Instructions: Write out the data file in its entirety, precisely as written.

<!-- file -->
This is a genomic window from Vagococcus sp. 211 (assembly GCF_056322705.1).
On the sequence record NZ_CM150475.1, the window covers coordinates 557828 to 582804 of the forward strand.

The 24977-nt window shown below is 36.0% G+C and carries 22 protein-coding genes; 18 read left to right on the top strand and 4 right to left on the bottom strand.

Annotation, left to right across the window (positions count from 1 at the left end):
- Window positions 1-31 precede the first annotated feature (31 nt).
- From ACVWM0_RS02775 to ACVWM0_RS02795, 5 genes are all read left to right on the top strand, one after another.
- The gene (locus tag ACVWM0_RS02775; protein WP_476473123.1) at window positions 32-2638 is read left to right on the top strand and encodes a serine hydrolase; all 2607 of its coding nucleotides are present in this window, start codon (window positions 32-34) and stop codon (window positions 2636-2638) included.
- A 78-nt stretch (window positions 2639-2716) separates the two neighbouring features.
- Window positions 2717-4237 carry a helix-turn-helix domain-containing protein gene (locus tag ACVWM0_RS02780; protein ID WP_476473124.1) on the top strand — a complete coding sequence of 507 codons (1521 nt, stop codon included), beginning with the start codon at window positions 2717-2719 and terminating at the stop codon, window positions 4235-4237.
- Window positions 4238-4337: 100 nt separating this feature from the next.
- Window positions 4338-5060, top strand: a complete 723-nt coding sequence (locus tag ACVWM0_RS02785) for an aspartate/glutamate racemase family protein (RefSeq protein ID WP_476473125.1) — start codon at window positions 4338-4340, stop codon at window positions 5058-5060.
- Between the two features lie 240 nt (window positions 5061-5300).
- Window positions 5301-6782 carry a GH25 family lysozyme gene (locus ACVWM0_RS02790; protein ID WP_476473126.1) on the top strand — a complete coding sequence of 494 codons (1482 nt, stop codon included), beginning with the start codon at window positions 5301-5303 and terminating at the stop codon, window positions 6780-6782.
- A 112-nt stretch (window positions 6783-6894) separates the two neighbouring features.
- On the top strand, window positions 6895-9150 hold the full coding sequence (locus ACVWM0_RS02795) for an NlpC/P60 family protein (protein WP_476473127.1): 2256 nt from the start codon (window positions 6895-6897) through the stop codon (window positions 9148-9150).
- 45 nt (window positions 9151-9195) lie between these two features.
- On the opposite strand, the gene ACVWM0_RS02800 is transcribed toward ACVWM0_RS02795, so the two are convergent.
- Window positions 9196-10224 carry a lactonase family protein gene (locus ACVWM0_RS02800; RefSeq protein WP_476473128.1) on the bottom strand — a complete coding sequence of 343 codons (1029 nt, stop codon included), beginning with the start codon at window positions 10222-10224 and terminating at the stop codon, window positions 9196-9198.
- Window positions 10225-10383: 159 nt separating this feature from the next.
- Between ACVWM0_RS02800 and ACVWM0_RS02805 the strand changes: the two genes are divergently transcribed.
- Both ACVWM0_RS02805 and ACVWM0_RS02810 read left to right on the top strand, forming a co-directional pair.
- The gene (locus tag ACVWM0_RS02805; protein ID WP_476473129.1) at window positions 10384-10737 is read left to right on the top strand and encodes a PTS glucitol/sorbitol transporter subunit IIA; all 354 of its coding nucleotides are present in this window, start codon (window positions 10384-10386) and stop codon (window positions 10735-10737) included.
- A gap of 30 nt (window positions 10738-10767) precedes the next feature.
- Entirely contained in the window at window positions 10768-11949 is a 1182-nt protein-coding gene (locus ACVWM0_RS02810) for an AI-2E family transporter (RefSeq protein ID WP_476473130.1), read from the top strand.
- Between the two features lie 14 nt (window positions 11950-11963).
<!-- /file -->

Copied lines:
This is a genomic window from Vagococcus sp. 211 (assembly GCF_056322705.1).
On the sequence record NZ_CM150475.1, the window covers coordinates 557828 to 582804 of the forward strand.

The 24977-nt window shown below is 36.0% G+C and carries 22 protein-coding genes; 18 read left to right on the top strand and 4 right to left on the bottom strand.

Annotation, left to right across the window (positions count from 1 at the left end):
- Window positions 1-31 precede the first annotated feature (31 nt).
- From ACVWM0_RS02775 to ACVWM0_RS02795, 5 genes are all read left to right on the top strand, one after another.
- The gene (locus tag ACVWM0_RS02775; protein WP_476473123.1) at window positions 32-2638 is read left to right on the top strand and encodes a serine hydrolase; all 2607 of its coding nucleotides are present in this window, start codon (window positions 32-34) and stop codon (window positions 2636-2638) included.
- A 78-nt stretch (window positions 2639-2716) separates the two neighbouring features.
- Window positions 2717-4237 carry a helix-turn-helix domain-containing protein gene (locus tag ACVWM0_RS02780; protein ID WP_476473124.1) on the top strand — a complete coding sequence of 507 codons (1521 nt, stop codon included), beginning with the start codon at window positions 2717-2719 and terminating at the stop codon, window positions 4235-4237.
- Window positions 4238-4337: 100 nt separating this feature from the next.
- Window positions 4338-5060, top strand: a complete 723-nt coding sequence (locus tag ACVWM0_RS02785) for an aspartate/glutamate racemase family protein (RefSeq protein ID WP_476473125.1) — start codon at window positions 4338-4340, stop codon at window positions 5058-5060.
- Between the two features lie 240 nt (window positions 5061-5300).
- Window positions 5301-6782 carry a GH25 family lysozyme gene (locus ACVWM0_RS02790; protein ID WP_476473126.1) on the top strand — a complete coding sequence of 494 codons (1482 nt, stop codon included), beginning with the start codon at window positions 5301-5303 and terminating at the stop codon, window positions 6780-6782.
- A 112-nt stretch (window positions 6783-6894) separates the two neighbouring features.
- On the top strand, window positions 6895-9150 hold the full coding sequence (locus ACVWM0_RS02795) for an NlpC/P60 family protein (protein WP_476473127.1): 2256 nt from the start codon (window positions 6895-6897) through the stop codon (window positions 9148-9150).
- 45 nt (window positions 9151-9195) lie between these two features.
- On the opposite strand, the gene ACVWM0_RS02800 is transcribed toward ACVWM0_RS02795, so the two are convergent.
- Window positions 9196-10224 carry a lactonase family protein gene (locus ACVWM0_RS02800; RefSeq protein WP_476473128.1) on the bottom strand — a complete coding sequence of 343 codons (1029 nt, stop codon included), beginning with the start codon at window positions 10222-10224 and terminating at the stop codon, window positions 9196-9198.
- Window positions 10225-10383: 159 nt separating this feature from the next.
- Between ACVWM0_RS02800 and ACVWM0_RS02805 the strand changes: the two genes are divergently transcribed.
- Both ACVWM0_RS02805 and ACVWM0_RS02810 read left to right on the top strand, forming a co-directional pair.
- The gene (locus tag ACVWM0_RS02805; protein ID WP_476473129.1) at window positions 10384-10737 is read left to right on the top strand and encodes a PTS glucitol/sorbitol transporter subunit IIA; all 354 of its coding nucleotides are present in this window, start codon (window positions 10384-10386) and stop codon (window positions 10735-10737) included.
- A gap of 30 nt (window positions 10738-10767) precedes the next feature.
- Entirely contained in the window at window positions 10768-11949 is a 1182-nt protein-coding gene (locus ACVWM0_RS02810) for an AI-2E family transporter (RefSeq protein ID WP_476473130.1), read from the top strand.
- Between the two features lie 14 nt (window positions 11950-11963).